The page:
“After this achievement, American threats against Libya will double … The United States will make excuses, (but) the real reason is to stop this achievement, to keep the people of Libya oppressed.”
The objective of the war against Libya is not just its oil reserves (now estimated at 60bn barrels), which are the greatest in Africa and whose extraction costs are among the lowest in the world, nor the natural gas reserves, of which there are estimated to be about 1,500bn cubic meters. In the crosshairs of the ‘willing’ of operation ‘Unified Protector’ there are also sovereign wealth funds, capital that the Libyan state has invested abroad.
The Libyan Investment Authority (LIA) manages sovereign wealth funds estimated at about $70bn, rising to more than $150bn if you include foreign investments of the Central Bank and other bodies. But it might be more. Even if they are lower than those of Saudi Arabia or Kuwait, Libyan sovereign wealth funds have been characterised by their rapid growth.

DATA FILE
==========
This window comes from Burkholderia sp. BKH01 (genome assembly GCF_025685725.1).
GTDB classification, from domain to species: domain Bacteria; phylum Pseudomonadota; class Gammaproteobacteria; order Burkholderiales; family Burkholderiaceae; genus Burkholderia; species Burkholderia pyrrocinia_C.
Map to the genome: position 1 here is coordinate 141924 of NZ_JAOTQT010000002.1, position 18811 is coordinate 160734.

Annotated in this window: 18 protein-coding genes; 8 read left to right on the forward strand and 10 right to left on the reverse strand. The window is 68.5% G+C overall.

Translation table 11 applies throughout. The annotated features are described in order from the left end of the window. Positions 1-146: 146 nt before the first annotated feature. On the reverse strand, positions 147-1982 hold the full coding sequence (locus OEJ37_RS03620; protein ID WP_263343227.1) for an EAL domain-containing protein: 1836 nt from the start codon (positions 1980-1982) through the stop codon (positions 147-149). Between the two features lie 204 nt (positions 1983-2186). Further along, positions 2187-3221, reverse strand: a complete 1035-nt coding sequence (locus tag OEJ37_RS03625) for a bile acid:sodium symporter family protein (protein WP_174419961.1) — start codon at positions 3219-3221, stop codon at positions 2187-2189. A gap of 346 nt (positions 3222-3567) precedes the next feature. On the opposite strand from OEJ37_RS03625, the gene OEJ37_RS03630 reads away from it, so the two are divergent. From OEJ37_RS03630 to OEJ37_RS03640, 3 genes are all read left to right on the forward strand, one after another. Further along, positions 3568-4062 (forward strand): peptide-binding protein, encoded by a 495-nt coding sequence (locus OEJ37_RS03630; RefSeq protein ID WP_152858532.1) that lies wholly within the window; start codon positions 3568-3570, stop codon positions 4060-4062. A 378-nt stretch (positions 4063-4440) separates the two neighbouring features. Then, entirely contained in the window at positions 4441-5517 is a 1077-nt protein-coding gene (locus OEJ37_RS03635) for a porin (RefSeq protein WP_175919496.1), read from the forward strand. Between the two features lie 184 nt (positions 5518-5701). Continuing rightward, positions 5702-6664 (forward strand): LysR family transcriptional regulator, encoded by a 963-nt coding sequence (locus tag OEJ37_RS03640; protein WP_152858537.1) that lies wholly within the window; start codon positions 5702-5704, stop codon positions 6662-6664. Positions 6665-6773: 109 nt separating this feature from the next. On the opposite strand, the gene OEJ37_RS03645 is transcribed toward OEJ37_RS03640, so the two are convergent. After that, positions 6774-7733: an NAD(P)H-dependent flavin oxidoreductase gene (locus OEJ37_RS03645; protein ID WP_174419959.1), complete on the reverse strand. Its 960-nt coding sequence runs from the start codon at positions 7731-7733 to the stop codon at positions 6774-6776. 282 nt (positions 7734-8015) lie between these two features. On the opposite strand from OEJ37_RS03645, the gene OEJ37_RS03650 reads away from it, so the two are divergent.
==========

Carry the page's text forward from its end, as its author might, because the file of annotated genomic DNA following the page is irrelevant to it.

When the LIA was established in 2006, it had $40bn at its disposal. In just five years, the LIA has invested over one hundred companies in North Africa, Asia, Europe, the US and South America: holding, banking, real estate, industries, oil companies and others.
In Italy, the main Libyan investments are those in UniCredit Bank (of which the LIA and the Libyan Central Bank hold 7.5 percent), Finmeccanica (2 percent) and ENI (1 percent), these and other investments (including 7.5 percent of the Juventus Football Club) have a significance not as much economically (they amount to some $5.4bn) as politically.
Libya, after Washington removed it from the blacklist of ‘rogue states’, has sought to carve out a space at the international level focusing on “diplomacy of sovereign wealth funds”. Once the US and the EU lifted the embargo in 2004 and the big oil companies returned to the country, Tripoli was able to maintain a trade surplus of about $30bn per year, which was used largely to make foreign investments.